Previous work with simulations of oceanographic high-frequency (HF) radars has identified possible improvements when using maximum likelihood estimation (MLE) for direction of arrival; however, methods for determining the number of emitters (here defined as spatially distinct patches of the ocean surface) have not realized these improvements. Here we describe and evaluate the use of the likelihood ratio (LR) for emitter detection, demonstrating its application to oceanographic HF radar data. The combined detection–estimation methods MLE-LR are compared with multiple signal classification method (MUSIC) and MUSIC parameters for SeaSonde HF radars, along with a method developed for 8-channel systems known as MUSIC-Highest. Results show that the use of MLE-LR produces similar accuracy, in terms of the RMS difference and correlation coefficients squared, as previous methods. We demonstrate that improved accuracy can be obtained for both methods, at the cost of fewer velocity observations and decreased spatial coverage. For SeaSondes, accuracy improvements are obtained with less commonly used parameter sets. The MLE-LR is shown to be able to resolve simultaneous closely spaced emitters, which has the potential to improve observations obtained by HF radars operating in complex current environments.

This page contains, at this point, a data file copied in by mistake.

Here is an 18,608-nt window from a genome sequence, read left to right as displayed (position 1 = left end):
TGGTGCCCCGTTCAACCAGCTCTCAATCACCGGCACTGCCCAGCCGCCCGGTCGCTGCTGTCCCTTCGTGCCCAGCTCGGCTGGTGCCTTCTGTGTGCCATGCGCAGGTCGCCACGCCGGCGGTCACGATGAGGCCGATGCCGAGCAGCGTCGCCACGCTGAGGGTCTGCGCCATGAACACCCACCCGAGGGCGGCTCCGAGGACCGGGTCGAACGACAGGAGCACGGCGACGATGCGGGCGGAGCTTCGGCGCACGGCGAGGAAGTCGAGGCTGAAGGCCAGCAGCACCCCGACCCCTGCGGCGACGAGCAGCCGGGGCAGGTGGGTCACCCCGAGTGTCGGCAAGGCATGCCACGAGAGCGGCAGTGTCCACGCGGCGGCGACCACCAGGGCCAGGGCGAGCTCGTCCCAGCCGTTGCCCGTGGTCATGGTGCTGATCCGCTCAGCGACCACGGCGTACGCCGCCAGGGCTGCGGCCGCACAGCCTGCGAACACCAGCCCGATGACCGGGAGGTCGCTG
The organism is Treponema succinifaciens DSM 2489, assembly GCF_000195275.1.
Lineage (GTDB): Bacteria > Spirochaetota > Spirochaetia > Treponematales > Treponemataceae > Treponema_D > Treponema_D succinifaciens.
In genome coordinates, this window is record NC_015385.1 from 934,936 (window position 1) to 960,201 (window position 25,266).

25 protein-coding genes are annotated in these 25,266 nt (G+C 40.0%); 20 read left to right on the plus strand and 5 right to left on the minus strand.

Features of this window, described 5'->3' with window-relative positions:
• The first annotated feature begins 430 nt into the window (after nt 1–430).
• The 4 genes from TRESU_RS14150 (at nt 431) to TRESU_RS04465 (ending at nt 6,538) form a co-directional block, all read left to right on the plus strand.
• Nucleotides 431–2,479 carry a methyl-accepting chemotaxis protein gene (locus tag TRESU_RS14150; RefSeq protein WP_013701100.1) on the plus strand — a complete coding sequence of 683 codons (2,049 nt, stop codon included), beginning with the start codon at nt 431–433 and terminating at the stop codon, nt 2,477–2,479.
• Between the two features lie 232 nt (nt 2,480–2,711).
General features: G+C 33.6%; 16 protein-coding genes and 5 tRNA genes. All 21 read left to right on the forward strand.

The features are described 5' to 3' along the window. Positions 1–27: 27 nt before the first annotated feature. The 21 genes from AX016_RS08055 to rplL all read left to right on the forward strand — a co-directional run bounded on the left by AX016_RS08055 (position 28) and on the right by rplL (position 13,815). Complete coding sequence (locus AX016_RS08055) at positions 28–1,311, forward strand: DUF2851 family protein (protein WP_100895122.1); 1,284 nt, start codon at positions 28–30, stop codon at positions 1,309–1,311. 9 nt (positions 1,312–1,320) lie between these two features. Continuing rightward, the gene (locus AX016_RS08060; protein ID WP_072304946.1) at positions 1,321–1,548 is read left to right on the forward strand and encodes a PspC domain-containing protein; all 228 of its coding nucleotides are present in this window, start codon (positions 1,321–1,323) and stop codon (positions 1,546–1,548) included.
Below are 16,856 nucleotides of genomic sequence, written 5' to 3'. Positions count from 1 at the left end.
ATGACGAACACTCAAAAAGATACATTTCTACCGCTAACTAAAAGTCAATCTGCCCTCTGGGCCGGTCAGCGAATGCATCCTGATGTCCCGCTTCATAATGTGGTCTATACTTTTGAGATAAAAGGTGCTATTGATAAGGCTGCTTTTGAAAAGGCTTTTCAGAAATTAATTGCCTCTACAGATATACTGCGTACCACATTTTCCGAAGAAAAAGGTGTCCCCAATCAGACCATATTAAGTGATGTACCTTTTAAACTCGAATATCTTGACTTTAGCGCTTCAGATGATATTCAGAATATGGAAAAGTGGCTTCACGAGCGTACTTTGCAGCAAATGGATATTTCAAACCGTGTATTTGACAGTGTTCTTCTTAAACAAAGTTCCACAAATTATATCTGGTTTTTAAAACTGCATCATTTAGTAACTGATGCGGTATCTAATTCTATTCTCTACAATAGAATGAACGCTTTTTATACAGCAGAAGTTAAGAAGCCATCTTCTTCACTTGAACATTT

We identify and test a method based on the likelihood ratio (LR) for determining the number of signal sources in observations subject to direction finding with maximum likelihood estimation (MLE). Direction-finding methods are used in broad-ranging applications that include radar, sonar, and wireless communication. Previous work suggests accuracy improvements when using MLE, but suitable methods for determining the number of simultaneous signal sources are not well known. Our work shows that the LR, when combined with MLE, performs at least as well as alternative methods when applied to oceanographic high-frequency (HF) radars. In some situations, MLE and LR obtain superior resolution, where resolution is defined as the ability to distinguish closely spaced signal sources.
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